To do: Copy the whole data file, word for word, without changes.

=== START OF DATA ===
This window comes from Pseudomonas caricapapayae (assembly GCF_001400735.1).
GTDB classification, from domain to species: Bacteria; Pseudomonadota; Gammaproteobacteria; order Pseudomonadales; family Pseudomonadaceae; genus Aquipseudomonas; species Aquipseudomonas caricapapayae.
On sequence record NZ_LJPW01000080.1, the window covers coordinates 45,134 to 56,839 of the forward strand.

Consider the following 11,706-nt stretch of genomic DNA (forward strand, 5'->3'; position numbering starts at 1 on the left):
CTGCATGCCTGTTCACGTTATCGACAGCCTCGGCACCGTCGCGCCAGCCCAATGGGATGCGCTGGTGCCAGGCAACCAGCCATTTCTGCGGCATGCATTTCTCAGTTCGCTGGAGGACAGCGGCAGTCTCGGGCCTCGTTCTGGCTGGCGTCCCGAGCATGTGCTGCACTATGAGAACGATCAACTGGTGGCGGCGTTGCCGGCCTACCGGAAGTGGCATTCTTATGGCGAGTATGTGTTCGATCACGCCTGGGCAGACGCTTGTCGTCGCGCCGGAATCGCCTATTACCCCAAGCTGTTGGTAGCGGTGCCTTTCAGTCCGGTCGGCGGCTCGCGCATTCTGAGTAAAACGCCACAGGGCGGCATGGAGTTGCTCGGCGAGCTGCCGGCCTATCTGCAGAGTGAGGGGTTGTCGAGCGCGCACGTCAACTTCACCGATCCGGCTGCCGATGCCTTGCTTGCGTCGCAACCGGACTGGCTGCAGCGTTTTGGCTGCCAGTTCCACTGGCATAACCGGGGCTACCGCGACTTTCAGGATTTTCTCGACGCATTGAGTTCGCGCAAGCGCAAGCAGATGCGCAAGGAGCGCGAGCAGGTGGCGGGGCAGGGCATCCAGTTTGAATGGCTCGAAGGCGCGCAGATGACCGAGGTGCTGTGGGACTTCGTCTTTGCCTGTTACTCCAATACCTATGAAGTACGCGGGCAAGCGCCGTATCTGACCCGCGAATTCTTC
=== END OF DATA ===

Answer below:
This window comes from Pseudomonas caricapapayae (assembly GCF_001400735.1).
GTDB classification, from domain to species: Bacteria; Pseudomonadota; Gammaproteobacteria; order Pseudomonadales; family Pseudomonadaceae; genus Aquipseudomonas; species Aquipseudomonas caricapapayae.
On sequence record NZ_LJPW01000080.1, the window covers coordinates 45,134 to 56,839 of the forward strand.

Consider the following 11,706-nt stretch of genomic DNA (forward strand, 5'->3'; position numbering starts at 1 on the left):
CTGCATGCCTGTTCACGTTATCGACAGCCTCGGCACCGTCGCGCCAGCCCAATGGGATGCGCTGGTGCCAGGCAACCAGCCATTTCTGCGGCATGCATTTCTCAGTTCGCTGGAGGACAGCGGCAGTCTCGGGCCTCGTTCTGGCTGGCGTCCCGAGCATGTGCTGCACTATGAGAACGATCAACTGGTGGCGGCGTTGCCGGCCTACCGGAAGTGGCATTCTTATGGCGAGTATGTGTTCGATCACGCCTGGGCAGACGCTTGTCGTCGCGCCGGAATCGCCTATTACCCCAAGCTGTTGGTAGCGGTGCCTTTCAGTCCGGTCGGCGGCTCGCGCATTCTGAGTAAAACGCCACAGGGCGGCATGGAGTTGCTCGGCGAGCTGCCGGCCTATCTGCAGAGTGAGGGGTTGTCGAGCGCGCACGTCAACTTCACCGATCCGGCTGCCGATGCCTTGCTTGCGTCGCAACCGGACTGGCTGCAGCGTTTTGGCTGCCAGTTCCACTGGCATAACCGGGGCTACCGCGACTTTCAGGATTTTCTCGACGCATTGAGTTCGCGCAAGCGCAAGCAGATGCGCAAGGAGCGCGAGCAGGTGGCGGGGCAGGGCATCCAGTTTGAATGGCTCGAAGGCGCGCAGATGACCGAGGTGCTGTGGGACTTCGTCTTTGCCTGTTACTCCAATACCTATGAAGTACGCGGGCAAGCGCCGTATCTGACCCGCGAATTCTTC